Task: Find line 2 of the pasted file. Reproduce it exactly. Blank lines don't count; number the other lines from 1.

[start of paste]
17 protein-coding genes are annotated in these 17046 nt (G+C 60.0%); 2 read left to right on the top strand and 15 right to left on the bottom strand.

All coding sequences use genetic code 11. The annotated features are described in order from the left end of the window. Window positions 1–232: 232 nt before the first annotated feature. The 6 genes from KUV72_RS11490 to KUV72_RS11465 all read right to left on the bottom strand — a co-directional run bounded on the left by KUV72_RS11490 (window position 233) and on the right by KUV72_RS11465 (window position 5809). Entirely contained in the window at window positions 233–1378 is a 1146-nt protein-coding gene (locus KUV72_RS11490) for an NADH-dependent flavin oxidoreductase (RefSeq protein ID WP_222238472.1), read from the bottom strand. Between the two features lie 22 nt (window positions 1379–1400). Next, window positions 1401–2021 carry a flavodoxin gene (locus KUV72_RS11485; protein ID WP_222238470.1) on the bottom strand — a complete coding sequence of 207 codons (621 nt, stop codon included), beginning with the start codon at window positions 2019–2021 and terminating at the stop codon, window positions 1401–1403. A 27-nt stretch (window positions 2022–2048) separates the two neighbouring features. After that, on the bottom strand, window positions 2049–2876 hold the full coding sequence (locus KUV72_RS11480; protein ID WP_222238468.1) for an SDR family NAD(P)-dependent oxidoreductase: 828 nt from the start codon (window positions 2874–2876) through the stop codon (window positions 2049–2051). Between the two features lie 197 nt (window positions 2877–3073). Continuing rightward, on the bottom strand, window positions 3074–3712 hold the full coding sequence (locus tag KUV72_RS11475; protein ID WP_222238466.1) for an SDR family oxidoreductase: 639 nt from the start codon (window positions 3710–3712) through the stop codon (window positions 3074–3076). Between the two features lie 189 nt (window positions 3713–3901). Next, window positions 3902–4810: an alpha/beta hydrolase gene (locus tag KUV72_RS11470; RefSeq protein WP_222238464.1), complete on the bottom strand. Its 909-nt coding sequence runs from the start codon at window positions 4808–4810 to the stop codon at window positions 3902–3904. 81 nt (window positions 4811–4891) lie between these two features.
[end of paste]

All coding sequences use genetic code 11. The annotated features are described in order from the left end of the window. Window positions 1–232: 232 nt before the first annotated feature. The 6 genes from KUV72_RS11490 to KUV72_RS11465 all read right to left on the bottom strand — a co-directional run bounded on the left by KUV72_RS11490 (window position 233) and on the right by KUV72_RS11465 (window position 5809). Entirely contained in the window at window positions 233–1378 is a 1146-nt protein-coding gene (locus KUV72_RS11490) for an NADH-dependent flavin oxidoreductase (RefSeq protein ID WP_222238472.1), read from the bottom strand. Between the two features lie 22 nt (window positions 1379–1400). Next, window positions 1401–2021 carry a flavodoxin gene (locus KUV72_RS11485; protein ID WP_222238470.1) on the bottom strand — a complete coding sequence of 207 codons (621 nt, stop codon included), beginning with the start codon at window positions 2019–2021 and terminating at the stop codon, window positions 1401–1403. A 27-nt stretch (window positions 2022–2048) separates the two neighbouring features. After that, on the bottom strand, window positions 2049–2876 hold the full coding sequence (locus KUV72_RS11480; protein ID WP_222238468.1) for an SDR family NAD(P)-dependent oxidoreductase: 828 nt from the start codon (window positions 2874–2876) through the stop codon (window positions 2049–2051). Between the two features lie 197 nt (window positions 2877–3073). Continuing rightward, on the bottom strand, window positions 3074–3712 hold the full coding sequence (locus tag KUV72_RS11475; protein ID WP_222238466.1) for an SDR family oxidoreductase: 639 nt from the start codon (window positions 3710–3712) through the stop codon (window positions 3074–3076). Between the two features lie 189 nt (window positions 3713–3901). Next, window positions 3902–4810: an alpha/beta hydrolase gene (locus tag KUV72_RS11470; RefSeq protein WP_222238464.1), complete on the bottom strand. Its 909-nt coding sequence runs from the start codon at window positions 4808–4810 to the stop codon at window positions 3902–3904. 81 nt (window positions 4811–4891) lie between these two features.